The way in which it was done and the sequence are very important. Wainaina came out in a short story, his choice of form. He also chose to post that short story in certain online blogs that some would call 'Afropolitan'. It's his space. If anywhere, the Afropolitan lives online.
Then Wainaina (and his crew) posted a Youtube manifesto, which they cut and edited themselves. He could have just given an interview to a major global newspaper, sat in a chair for half an hour being asked at what age he knew he was gay and then gone home. Boom, done, out. I'm not trying to suggest it' bad to give interviews to big newspapers, but Wainaina's alternative way of doing it makes a certain statement. The medium is the message, as argued (though a little differently) by Marshall McLuhan. It's a question of voice and even self-representation, of taking control of the messages sent.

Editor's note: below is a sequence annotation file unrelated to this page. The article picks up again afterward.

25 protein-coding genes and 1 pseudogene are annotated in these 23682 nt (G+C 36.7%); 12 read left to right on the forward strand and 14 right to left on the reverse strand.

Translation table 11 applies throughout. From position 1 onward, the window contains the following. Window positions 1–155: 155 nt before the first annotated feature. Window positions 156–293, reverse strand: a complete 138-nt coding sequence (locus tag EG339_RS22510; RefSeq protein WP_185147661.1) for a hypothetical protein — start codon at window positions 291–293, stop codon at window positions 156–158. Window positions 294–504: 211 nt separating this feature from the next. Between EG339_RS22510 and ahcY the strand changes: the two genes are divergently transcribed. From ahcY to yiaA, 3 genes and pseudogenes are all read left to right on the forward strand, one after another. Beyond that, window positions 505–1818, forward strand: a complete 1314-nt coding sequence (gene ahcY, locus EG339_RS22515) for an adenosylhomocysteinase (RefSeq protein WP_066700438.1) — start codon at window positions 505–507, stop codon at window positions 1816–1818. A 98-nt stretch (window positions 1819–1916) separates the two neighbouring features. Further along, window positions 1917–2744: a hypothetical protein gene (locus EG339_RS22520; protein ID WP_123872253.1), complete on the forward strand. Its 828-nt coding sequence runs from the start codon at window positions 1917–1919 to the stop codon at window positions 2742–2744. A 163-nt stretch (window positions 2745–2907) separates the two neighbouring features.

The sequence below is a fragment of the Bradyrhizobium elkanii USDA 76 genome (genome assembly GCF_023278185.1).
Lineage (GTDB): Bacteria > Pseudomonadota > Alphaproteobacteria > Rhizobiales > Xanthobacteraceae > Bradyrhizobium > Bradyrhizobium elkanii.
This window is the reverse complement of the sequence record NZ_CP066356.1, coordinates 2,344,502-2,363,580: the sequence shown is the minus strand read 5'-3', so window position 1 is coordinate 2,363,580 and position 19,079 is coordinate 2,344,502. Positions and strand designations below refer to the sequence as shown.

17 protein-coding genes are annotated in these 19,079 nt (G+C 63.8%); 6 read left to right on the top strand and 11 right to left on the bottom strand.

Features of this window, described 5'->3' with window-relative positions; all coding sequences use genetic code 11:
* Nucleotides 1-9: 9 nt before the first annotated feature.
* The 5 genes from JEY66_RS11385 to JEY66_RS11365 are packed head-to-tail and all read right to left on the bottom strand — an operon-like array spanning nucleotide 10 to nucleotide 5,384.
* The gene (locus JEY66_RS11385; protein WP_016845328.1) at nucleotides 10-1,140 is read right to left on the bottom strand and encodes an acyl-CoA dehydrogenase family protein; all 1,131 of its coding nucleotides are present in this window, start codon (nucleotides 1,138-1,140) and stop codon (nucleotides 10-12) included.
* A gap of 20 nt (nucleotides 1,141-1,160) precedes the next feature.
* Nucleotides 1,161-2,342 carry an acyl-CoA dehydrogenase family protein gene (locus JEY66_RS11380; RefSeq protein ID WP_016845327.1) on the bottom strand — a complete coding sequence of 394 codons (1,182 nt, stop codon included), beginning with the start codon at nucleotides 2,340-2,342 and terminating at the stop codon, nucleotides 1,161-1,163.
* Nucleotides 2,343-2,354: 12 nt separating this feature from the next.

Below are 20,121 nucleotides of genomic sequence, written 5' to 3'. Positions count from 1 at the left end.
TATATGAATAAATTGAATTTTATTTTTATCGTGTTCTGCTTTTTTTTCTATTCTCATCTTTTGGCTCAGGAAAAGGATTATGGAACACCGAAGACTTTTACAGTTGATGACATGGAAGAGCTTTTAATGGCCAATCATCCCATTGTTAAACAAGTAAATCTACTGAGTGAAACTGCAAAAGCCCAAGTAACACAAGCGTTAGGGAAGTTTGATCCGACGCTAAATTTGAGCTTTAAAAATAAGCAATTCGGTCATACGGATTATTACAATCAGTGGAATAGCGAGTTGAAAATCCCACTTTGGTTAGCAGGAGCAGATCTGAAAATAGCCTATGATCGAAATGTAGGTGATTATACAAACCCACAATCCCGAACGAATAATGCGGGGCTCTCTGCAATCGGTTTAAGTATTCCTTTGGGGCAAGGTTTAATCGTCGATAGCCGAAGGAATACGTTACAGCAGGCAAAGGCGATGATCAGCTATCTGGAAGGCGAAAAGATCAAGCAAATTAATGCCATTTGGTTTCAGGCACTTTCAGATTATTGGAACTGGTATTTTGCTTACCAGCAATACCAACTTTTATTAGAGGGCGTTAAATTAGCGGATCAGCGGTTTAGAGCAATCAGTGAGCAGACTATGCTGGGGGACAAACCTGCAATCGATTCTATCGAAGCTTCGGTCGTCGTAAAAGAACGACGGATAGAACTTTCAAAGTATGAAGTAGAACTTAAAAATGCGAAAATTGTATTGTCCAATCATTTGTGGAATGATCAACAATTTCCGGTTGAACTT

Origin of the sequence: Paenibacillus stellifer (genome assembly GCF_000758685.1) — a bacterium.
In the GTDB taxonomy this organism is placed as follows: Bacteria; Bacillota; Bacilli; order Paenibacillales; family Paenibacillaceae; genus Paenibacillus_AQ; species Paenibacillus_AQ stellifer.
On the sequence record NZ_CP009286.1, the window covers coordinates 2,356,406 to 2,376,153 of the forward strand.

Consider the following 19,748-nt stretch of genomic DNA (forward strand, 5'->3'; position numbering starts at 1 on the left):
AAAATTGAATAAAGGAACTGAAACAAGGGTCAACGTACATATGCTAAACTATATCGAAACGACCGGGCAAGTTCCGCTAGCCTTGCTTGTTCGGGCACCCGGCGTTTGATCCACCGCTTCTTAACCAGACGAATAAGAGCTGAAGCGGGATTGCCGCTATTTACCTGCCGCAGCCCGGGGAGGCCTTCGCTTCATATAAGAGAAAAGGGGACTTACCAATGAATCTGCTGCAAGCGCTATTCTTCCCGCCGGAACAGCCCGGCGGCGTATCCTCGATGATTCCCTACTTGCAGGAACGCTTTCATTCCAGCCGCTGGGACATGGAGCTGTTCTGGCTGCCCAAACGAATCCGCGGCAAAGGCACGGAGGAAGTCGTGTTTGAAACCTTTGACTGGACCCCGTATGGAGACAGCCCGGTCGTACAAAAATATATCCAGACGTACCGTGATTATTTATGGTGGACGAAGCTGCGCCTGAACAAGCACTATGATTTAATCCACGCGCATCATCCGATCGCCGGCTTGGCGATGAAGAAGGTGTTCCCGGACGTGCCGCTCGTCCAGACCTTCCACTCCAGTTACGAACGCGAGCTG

What is more, the manifesto in itself sets a certain tone. It is docile; Wainaina sits laughing, warm and quietly rational. Its tone almost functions as a juxtaposition to that of all the videos one finds of angry, anti-gay Reverend this and that, jumping around and trying to pull demons out of people.
Somebody has actually thought about what they are doing.
It is interesting how different big life-questions appear on the internet compared to real life. Do people talk about big issues in the same way in physical spaces as digital spaces? Can we really separate the two? And, in the context of Kenya for instance, who is doing the online debating about big issues and who is not? Is that a problem?
I don't know the answers, but I do know that as digital Africa emerges, these are the questions we should all be talking about, not just academics. I also know that Wainaina is a brave man who made a stand and gave a new twist to the discourse on homosexuality in Africa. And for that I would like to thank him.
Still looks like a chupa-chup on acid though.
Marta Tveit is a Norwegian/Tanzanian writer currently living in London. She was raised in Norway, Zambia, Tanzania and Pakistan, and has since travelled widely in South and East Africa. She graduated with a liberal arts and science degree from University Maastricht in the Netherlands, and is currently doing an MA in media studies at SOAS (School of Oriental and African Studies).She spent a year working as a TV-hostess on national Norwegian television.